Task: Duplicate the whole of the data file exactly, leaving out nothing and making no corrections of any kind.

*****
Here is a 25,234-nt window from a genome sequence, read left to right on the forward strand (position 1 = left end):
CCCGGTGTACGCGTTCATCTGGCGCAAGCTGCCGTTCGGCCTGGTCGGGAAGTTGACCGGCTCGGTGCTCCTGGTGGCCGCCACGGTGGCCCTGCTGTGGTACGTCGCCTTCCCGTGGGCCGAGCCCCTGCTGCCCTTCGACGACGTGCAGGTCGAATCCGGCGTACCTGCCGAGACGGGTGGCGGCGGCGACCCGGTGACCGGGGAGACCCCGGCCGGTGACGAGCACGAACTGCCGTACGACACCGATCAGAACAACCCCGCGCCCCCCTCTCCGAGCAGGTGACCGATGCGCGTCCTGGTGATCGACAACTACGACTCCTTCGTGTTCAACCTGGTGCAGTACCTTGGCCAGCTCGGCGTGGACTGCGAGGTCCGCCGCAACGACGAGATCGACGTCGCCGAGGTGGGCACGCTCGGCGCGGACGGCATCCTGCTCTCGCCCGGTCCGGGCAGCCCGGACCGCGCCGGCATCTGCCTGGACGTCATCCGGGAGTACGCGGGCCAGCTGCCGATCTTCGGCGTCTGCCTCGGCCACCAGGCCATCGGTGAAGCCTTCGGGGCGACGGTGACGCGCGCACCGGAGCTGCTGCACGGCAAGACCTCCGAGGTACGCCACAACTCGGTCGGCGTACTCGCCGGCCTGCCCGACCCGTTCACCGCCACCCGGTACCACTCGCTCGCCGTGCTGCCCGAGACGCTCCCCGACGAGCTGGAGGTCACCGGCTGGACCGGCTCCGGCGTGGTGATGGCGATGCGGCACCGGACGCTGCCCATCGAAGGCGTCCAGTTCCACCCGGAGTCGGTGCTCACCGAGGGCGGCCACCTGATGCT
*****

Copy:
Here is a 25,234-nt window from a genome sequence, read left to right on the forward strand (position 1 = left end):
CCCGGTGTACGCGTTCATCTGGCGCAAGCTGCCGTTCGGCCTGGTCGGGAAGTTGACCGGCTCGGTGCTCCTGGTGGCCGCCACGGTGGCCCTGCTGTGGTACGTCGCCTTCCCGTGGGCCGAGCCCCTGCTGCCCTTCGACGACGTGCAGGTCGAATCCGGCGTACCTGCCGAGACGGGTGGCGGCGGCGACCCGGTGACCGGGGAGACCCCGGCCGGTGACGAGCACGAACTGCCGTACGACACCGATCAGAACAACCCCGCGCCCCCCTCTCCGAGCAGGTGACCGATGCGCGTCCTGGTGATCGACAACTACGACTCCTTCGTGTTCAACCTGGTGCAGTACCTTGGCCAGCTCGGCGTGGACTGCGAGGTCCGCCGCAACGACGAGATCGACGTCGCCGAGGTGGGCACGCTCGGCGCGGACGGCATCCTGCTCTCGCCCGGTCCGGGCAGCCCGGACCGCGCCGGCATCTGCCTGGACGTCATCCGGGAGTACGCGGGCCAGCTGCCGATCTTCGGCGTCTGCCTCGGCCACCAGGCCATCGGTGAAGCCTTCGGGGCGACGGTGACGCGCGCACCGGAGCTGCTGCACGGCAAGACCTCCGAGGTACGCCACAACTCGGTCGGCGTACTCGCCGGCCTGCCCGACCCGTTCACCGCCACCCGGTACCACTCGCTCGCCGTGCTGCCCGAGACGCTCCCCGACGAGCTGGAGGTCACCGGCTGGACCGGCTCCGGCGTGGTGATGGCGATGCGGCACCGGACGCTGCCCATCGAAGGCGTCCAGTTCCACCCGGAGTCGGTGCTCACCGAGGGCGGCCACCTGATGCT